Raytheon purchased Blackbird Technologies, a cybersecurity contractor that works with the Defense Department, Special Operations Command and other government clients, for $420 million, the company announced last week.
Located in Herndon, Blackbird will become part of Raytheon’s Intelligence, Information and Services (IIS) division. The company will keep its office and leadership team as a wholly owned-subsidiary of Raytheon, a spokesman said. Blackbird has more than 570 employees nationwide.
“Blackbird expands Raytheon’s already-established footprint in the intelligence community market, while helping to grow our cyber operations and special missions support to the [Defense Department],” Lynn Dugle, president of Raytheon’s IIS division, said.
Founded in 1997, the company makes secure communications products such as Mustang, an app to send encrypted calls and texts on Android and Blackberry devices, and also provides services in the fields of cybersecurity and surveillance to intelligence agencies.
Booz Allen Hamilton has appointed Robert Hale, the Pentagon’s former comptroller and chief financial officer, as its latest “Booz Allen fellow.” The company’s fellows program, created in 2011, recognizes people who are considered subject-matter experts.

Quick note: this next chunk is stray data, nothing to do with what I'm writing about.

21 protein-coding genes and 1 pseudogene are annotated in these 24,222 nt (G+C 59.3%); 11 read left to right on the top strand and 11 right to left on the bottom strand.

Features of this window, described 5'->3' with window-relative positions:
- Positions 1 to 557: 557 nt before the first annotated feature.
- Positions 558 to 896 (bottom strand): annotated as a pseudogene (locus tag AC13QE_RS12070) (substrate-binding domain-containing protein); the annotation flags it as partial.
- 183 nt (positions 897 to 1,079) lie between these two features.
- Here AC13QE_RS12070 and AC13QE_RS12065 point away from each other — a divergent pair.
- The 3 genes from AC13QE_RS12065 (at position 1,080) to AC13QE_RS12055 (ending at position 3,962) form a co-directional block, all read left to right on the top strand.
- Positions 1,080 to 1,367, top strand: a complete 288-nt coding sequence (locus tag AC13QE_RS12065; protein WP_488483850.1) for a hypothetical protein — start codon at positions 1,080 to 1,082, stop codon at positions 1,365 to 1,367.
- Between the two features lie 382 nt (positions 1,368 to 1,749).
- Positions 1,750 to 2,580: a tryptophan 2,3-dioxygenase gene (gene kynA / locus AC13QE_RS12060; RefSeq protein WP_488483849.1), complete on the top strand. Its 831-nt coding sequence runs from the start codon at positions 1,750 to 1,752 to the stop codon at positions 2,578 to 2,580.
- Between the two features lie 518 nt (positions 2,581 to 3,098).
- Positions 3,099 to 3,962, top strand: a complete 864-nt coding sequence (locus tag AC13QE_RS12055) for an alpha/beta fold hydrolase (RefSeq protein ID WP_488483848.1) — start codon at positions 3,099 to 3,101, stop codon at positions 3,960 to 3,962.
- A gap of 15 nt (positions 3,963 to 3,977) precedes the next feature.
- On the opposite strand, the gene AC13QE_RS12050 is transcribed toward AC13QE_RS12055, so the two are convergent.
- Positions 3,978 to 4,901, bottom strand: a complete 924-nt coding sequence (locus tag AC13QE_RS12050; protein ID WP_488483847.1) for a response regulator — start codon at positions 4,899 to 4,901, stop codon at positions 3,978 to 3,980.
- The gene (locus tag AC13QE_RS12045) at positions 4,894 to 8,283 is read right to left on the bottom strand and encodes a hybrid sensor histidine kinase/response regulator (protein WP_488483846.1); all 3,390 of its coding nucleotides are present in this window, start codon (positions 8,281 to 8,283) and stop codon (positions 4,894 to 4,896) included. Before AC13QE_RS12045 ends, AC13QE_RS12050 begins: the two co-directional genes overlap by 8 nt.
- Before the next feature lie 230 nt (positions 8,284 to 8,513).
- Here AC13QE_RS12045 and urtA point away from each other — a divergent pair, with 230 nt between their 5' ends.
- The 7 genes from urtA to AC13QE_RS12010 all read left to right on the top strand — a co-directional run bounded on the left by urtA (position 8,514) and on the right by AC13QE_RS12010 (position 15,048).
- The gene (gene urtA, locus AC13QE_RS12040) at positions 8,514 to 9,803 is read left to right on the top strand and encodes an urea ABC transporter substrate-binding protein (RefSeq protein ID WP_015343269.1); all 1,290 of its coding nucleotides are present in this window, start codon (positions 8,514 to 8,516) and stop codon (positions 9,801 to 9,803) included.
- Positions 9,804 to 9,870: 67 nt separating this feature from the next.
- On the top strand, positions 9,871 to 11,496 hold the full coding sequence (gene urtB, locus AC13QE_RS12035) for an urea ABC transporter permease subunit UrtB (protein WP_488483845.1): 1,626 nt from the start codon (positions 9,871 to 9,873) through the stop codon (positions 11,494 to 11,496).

Hale spent more than five years at the Pentagon as undersecretary of defense. He oversaw the Pentagon’s response to sequestration in 2013 and the government shutdown.
“A lot of what I was doing at the Pentagon was change management,” Hale said in a phone interview.
The lessons he learned from those times are something he hopes to carry over to the private sector, he said. One of his key areas of focus will be supporting federal workers, Hale said.
“There are things we need to do to improve the federal service, no doubt,” he said. “But we need to find ways to reassure [workers] that they are doing a good job.”
As a fellow, Hale will speak and write about public policy issues in an external capacity. Within Booz Allen, he will act as an adviser on the company’s projects.
Meanwhile, the Carlyle Group last week sold 10 million shares of Booz Allen worth about $263 million, the latest in a series of stock sales that have pared the private equity’s interest in the McLean-based government consultant and technology services firm.
The sale of Booz Allen shares was the fourth time Carlyle had sold shares in the company, and it no longer is majority owner.
Leidos appointed Michael Leiter its new executive vice president for business development and strategy last week. Leiter, who formerly led the National Counterterrorism Center under the Bush and Obama administrations, most recently worked as a counselor to the chief executive of Palantir Technologies.
Leiter brings “an impressive background and strong track record of strategic, operational and industry expertise to Leidos,” Roger Krone, the company’s chief executive, said in a statement.
He starts his new job on Nov. 17.
President Obama announced a slew of nominations to key administrative posts last week. Among them was David Berteau, the current senior vice president and director of the national security program on industry and resources at the Center for Strategic and International Studies, a District-based think tank. He has been at the Center since 2008.
Berteau is nominated for the post of assistant secretary of defense for logistics and materiel readiness at the Pentagon. He has held several different positions in the Defense Department.
Staff writer Thomas Heath contributed to this report.
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